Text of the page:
Lifestyle & Belief

Pot-shaped candy outrages activists, lawmakers


A man poses with a peace flag with a cannabis leaf as he takes part in a rally on May 7, 2011, in Paris.


Jacques Demarthon

Bagged candies shaped like marijuana are showing up in stores around the country, and anti-drug activists and city officials speaking out to get them removed from retail store shelves.

According to AP, the “Pothead Ring Pots,” “Pothead Lollipops” and other candies don’t contain any ingredients to get kids high, but New York lawmakers have spoken out against the candy’s image and the possible consequences of promoting a drug-like candy.

In a recent city council meeting in Buffalo, New York, Council Member Darius G. Pridgen criticized the local businesses that sold it and said he would do as much as he could to embarrass the owner of the store, according to UPI.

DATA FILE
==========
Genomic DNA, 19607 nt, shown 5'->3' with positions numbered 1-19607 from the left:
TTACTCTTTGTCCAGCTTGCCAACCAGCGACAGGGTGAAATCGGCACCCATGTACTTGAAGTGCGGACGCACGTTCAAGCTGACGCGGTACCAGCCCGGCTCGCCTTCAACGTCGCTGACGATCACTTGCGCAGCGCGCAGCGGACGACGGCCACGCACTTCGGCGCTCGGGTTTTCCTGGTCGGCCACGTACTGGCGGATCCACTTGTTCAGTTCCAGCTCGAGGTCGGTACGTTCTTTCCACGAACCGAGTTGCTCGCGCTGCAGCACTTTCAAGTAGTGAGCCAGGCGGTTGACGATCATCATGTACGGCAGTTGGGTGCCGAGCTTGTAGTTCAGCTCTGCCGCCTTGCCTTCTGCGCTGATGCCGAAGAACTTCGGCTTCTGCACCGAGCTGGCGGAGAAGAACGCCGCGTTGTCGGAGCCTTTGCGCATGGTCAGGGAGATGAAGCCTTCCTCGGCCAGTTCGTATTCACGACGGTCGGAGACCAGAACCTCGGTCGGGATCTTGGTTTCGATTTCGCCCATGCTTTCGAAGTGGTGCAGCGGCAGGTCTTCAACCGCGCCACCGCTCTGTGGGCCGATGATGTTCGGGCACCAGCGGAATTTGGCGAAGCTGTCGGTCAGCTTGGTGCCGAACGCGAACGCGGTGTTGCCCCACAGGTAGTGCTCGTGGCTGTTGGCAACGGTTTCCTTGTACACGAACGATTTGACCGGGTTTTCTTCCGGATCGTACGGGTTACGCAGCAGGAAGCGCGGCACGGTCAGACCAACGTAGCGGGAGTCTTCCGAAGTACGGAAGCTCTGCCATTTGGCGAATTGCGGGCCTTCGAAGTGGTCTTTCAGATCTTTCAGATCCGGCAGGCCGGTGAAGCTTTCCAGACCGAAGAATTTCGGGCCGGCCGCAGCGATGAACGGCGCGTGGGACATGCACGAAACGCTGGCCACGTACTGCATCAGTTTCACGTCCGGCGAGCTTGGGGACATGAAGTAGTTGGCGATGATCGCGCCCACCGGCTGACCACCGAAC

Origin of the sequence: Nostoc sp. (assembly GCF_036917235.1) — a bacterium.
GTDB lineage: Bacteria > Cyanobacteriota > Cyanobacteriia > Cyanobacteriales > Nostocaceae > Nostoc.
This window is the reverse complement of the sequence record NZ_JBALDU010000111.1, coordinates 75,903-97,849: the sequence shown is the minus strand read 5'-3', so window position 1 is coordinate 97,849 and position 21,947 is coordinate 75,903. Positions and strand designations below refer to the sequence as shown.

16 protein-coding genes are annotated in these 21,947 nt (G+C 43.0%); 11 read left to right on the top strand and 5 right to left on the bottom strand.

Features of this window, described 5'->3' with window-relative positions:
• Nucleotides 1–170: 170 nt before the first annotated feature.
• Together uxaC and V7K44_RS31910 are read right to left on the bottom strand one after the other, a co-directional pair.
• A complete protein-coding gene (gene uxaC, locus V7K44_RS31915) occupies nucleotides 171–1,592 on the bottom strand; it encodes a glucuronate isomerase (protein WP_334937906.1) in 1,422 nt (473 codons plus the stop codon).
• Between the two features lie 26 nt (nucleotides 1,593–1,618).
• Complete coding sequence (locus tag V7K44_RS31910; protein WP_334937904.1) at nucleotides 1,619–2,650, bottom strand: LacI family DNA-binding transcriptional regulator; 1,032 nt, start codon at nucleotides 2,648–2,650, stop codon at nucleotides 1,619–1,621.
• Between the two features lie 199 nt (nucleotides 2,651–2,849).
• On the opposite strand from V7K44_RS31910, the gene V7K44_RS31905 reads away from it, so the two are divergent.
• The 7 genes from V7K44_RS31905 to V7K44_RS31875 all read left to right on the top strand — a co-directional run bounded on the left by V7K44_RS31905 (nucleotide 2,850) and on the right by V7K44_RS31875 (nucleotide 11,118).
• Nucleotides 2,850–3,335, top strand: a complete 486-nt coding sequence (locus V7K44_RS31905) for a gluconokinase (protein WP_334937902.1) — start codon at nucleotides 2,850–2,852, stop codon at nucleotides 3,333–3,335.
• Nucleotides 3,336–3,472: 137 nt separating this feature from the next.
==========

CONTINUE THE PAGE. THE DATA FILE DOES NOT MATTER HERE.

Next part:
He said he would do it to “let the citizens of the city know that we have people who are making money off of selling the depiction of marijuana in stores.”

The AP reported:

The sour apple-flavored candy contains nothing illegal, but with its marijuana leaf, the word "Legalize" and a joint-smoking, peace sign-waving user on the packaging, critics say it's not only in poor taste but an invitation to try the real thing.

Andrew Kalan, president of the company that distributes the drug shaped lollipops, said the bagged candy does promote the legalization of marijuana.

Featured on the bags are catchphrases like, “Hey man, pass the bag,” “Legalize” and “Providing you with candy that meets our HIGH STANDARDS,” according to Buffalo News.